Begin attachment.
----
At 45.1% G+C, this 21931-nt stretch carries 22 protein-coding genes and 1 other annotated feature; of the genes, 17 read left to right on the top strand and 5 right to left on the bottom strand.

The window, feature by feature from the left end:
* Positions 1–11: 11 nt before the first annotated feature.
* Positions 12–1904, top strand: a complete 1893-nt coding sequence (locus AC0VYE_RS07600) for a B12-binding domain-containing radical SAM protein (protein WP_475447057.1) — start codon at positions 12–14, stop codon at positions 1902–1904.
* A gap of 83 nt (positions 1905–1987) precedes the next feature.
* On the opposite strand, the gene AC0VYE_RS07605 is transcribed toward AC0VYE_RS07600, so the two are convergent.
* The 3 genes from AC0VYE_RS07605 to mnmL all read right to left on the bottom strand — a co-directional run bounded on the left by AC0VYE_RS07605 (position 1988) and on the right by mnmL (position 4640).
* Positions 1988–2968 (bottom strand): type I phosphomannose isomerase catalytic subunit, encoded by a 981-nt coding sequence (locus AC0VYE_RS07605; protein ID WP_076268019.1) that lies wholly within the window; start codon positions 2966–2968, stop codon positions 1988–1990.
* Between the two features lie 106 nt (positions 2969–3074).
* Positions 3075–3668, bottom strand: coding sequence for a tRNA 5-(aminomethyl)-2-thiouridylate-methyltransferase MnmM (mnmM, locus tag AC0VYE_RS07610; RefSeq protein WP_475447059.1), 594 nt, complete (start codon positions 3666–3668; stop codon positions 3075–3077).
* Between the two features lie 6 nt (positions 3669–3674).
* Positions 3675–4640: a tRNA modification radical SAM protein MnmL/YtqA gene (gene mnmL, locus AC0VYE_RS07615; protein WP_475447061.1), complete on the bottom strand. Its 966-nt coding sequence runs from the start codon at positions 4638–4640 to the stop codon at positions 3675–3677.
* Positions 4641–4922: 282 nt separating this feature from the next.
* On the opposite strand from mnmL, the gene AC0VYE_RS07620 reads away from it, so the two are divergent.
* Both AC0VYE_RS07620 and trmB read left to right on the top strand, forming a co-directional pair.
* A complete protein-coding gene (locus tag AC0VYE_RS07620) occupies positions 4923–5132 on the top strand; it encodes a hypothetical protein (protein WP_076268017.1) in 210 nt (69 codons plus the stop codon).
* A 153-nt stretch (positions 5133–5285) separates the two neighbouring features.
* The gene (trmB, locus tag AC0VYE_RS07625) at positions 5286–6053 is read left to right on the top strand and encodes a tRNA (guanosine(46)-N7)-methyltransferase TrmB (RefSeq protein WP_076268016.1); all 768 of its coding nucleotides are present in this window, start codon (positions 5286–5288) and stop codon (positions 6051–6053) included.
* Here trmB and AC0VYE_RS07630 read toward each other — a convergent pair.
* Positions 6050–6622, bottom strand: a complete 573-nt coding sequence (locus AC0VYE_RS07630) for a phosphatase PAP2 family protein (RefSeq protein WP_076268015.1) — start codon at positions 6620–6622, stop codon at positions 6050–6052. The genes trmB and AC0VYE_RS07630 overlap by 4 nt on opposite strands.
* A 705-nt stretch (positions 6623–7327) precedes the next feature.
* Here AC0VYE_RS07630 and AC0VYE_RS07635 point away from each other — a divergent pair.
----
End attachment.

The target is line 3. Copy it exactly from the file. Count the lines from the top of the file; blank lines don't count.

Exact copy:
* Positions 1–11: 11 nt before the first annotated feature.